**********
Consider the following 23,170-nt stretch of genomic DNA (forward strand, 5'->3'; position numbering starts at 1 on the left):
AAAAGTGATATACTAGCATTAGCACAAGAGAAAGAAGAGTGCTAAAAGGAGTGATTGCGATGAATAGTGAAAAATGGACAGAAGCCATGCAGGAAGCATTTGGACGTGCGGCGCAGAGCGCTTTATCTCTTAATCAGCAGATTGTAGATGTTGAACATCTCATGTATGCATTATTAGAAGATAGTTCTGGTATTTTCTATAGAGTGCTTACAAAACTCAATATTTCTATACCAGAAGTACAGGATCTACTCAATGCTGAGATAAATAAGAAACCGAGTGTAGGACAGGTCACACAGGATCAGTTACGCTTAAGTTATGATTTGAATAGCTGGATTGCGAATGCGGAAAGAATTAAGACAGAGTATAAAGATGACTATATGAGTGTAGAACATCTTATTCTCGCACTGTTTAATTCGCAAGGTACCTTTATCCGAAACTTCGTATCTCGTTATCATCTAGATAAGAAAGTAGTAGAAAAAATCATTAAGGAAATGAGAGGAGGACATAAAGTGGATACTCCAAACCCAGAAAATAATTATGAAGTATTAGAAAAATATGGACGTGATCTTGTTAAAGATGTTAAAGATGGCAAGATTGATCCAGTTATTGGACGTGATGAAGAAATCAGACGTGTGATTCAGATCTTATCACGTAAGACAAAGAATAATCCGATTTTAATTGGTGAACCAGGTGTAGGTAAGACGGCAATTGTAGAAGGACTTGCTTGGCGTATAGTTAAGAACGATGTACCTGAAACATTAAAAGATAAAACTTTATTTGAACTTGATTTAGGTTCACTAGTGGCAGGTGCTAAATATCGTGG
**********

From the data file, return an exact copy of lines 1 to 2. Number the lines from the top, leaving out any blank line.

Consider the following 23,170-nt stretch of genomic DNA (forward strand, 5'->3'; position numbering starts at 1 on the left):
AAAAGTGATATACTAGCATTAGCACAAGAGAAAGAAGAGTGCTAAAAGGAGTGATTGCGATGAATAGTGAAAAATGGACAGAAGCCATGCAGGAAGCATTTGGACGTGCGGCGCAGAGCGCTTTATCTCTTAATCAGCAGATTGTAGATGTTGAACATCTCATGTATGCATTATTAGAAGATAGTTCTGGTATTTTCTATAGAGTGCTTACAAAACTCAATATTTCTATACCAGAAGTACAGGATCTACTCAATGCTGAGATAAATAAGAAACCGAGTGTAGGACAGGTCACACAGGATCAGTTACGCTTAAGTTATGATTTGAATAGCTGGATTGCGAATGCGGAAAGAATTAAGACAGAGTATAAAGATGACTATATGAGTGTAGAACATCTTATTCTCGCACTGTTTAATTCGCAAGGTACCTTTATCCGAAACTTCGTATCTCGTTATCATCTAGATAAGAAAGTAGTAGAAAAAATCATTAAGGAAATGAGAGGAGGACATAAAGTGGATACTCCAAACCCAGAAAATAATTATGAAGTATTAGAAAAATATGGACGTGATCTTGTTAAAGATGTTAAAGATGGCAAGATTGATCCAGTTATTGGACGTGATGAAGAAATCAGACGTGTGATTCAGATCTTATCACGTAAGACAAAGAATAATCCGATTTTAATTGGTGAACCAGGTGTAGGTAAGACGGCAATTGTAGAAGGACTTGCTTGGCGTATAGTTAAGAACGATGTACCTGAAACATTAAAAGATAAAACTTTATTTGAACTTGATTTAGGTTCACTAGTGGCAGGTGCTAAATATCGTGG